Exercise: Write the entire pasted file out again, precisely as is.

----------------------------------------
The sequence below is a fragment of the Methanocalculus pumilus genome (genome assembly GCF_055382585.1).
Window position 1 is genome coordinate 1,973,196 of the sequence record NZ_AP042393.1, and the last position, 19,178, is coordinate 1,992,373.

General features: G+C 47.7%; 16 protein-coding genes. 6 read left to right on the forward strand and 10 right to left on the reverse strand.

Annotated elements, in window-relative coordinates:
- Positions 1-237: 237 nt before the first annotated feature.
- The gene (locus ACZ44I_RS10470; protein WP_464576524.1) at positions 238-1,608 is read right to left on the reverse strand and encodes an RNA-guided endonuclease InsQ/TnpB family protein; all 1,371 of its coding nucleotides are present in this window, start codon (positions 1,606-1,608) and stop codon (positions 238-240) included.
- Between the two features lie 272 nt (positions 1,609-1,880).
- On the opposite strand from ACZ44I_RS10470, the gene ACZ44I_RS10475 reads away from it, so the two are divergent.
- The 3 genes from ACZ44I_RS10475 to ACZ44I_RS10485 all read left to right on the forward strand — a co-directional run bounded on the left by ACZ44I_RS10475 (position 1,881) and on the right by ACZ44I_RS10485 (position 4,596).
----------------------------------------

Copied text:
The sequence below is a fragment of the Methanocalculus pumilus genome (genome assembly GCF_055382585.1).
Window position 1 is genome coordinate 1,973,196 of the sequence record NZ_AP042393.1, and the last position, 19,178, is coordinate 1,992,373.

General features: G+C 47.7%; 16 protein-coding genes. 6 read left to right on the forward strand and 10 right to left on the reverse strand.

Annotated elements, in window-relative coordinates:
- Positions 1-237: 237 nt before the first annotated feature.
- The gene (locus ACZ44I_RS10470; protein WP_464576524.1) at positions 238-1,608 is read right to left on the reverse strand and encodes an RNA-guided endonuclease InsQ/TnpB family protein; all 1,371 of its coding nucleotides are present in this window, start codon (positions 1,606-1,608) and stop codon (positions 238-240) included.
- Between the two features lie 272 nt (positions 1,609-1,880).
- On the opposite strand from ACZ44I_RS10470, the gene ACZ44I_RS10475 reads away from it, so the two are divergent.
- The 3 genes from ACZ44I_RS10475 to ACZ44I_RS10485 all read left to right on the forward strand — a co-directional run bounded on the left by ACZ44I_RS10475 (position 1,881) and on the right by ACZ44I_RS10485 (position 4,596).